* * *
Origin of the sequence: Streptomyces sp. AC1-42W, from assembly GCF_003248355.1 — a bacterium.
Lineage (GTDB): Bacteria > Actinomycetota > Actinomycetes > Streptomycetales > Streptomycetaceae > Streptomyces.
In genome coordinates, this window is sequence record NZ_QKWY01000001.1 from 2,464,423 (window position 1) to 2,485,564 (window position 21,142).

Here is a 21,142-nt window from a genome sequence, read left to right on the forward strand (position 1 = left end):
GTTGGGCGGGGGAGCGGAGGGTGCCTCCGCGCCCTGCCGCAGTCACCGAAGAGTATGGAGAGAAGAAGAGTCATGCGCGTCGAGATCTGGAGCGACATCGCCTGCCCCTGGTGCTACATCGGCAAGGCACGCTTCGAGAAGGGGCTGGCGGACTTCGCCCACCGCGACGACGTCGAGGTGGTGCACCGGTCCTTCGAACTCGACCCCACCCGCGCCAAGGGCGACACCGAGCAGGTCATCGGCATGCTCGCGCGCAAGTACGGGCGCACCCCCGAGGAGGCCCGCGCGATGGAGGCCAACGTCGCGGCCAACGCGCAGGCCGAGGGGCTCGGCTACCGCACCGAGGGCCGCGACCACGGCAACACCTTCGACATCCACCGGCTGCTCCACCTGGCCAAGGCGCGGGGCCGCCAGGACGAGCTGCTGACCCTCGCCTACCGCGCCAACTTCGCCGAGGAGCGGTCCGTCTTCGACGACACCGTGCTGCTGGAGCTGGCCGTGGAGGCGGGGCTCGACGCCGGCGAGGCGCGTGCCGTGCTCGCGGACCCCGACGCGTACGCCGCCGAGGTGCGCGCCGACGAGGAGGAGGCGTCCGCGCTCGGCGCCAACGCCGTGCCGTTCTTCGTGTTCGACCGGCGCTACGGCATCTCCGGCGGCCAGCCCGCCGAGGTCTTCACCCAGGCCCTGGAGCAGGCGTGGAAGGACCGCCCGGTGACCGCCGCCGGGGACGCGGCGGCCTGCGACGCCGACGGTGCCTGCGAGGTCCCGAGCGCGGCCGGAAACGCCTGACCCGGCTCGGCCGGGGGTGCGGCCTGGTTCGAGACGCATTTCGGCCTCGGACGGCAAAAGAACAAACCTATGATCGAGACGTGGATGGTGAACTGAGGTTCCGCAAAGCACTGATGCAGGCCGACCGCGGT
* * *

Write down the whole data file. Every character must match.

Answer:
Origin of the sequence: Streptomyces sp. AC1-42W, from assembly GCF_003248355.1 — a bacterium.
Lineage (GTDB): Bacteria > Actinomycetota > Actinomycetes > Streptomycetales > Streptomycetaceae > Streptomyces.
In genome coordinates, this window is sequence record NZ_QKWY01000001.1 from 2,464,423 (window position 1) to 2,485,564 (window position 21,142).

Here is a 21,142-nt window from a genome sequence, read left to right on the forward strand (position 1 = left end):
GTTGGGCGGGGGAGCGGAGGGTGCCTCCGCGCCCTGCCGCAGTCACCGAAGAGTATGGAGAGAAGAAGAGTCATGCGCGTCGAGATCTGGAGCGACATCGCCTGCCCCTGGTGCTACATCGGCAAGGCACGCTTCGAGAAGGGGCTGGCGGACTTCGCCCACCGCGACGACGTCGAGGTGGTGCACCGGTCCTTCGAACTCGACCCCACCCGCGCCAAGGGCGACACCGAGCAGGTCATCGGCATGCTCGCGCGCAAGTACGGGCGCACCCCCGAGGAGGCCCGCGCGATGGAGGCCAACGTCGCGGCCAACGCGCAGGCCGAGGGGCTCGGCTACCGCACCGAGGGCCGCGACCACGGCAACACCTTCGACATCCACCGGCTGCTCCACCTGGCCAAGGCGCGGGGCCGCCAGGACGAGCTGCTGACCCTCGCCTACCGCGCCAACTTCGCCGAGGAGCGGTCCGTCTTCGACGACACCGTGCTGCTGGAGCTGGCCGTGGAGGCGGGGCTCGACGCCGGCGAGGCGCGTGCCGTGCTCGCGGACCCCGACGCGTACGCCGCCGAGGTGCGCGCCGACGAGGAGGAGGCGTCCGCGCTCGGCGCCAACGCCGTGCCGTTCTTCGTGTTCGACCGGCGCTACGGCATCTCCGGCGGCCAGCCCGCCGAGGTCTTCACCCAGGCCCTGGAGCAGGCGTGGAAGGACCGCCCGGTGACCGCCGCCGGGGACGCGGCGGCCTGCGACGCCGACGGTGCCTGCGAGGTCCCGAGCGCGGCCGGAAACGCCTGACCCGGCTCGGCCGGGGGTGCGGCCTGGTTCGAGACGCATTTCGGCCTCGGACGGCAAAAGAACAAACCTATGATCGAGACGTGGATGGTGAACTGAGGTTCCGCAAAGCACTGATGCAGGCCGACCGCGGT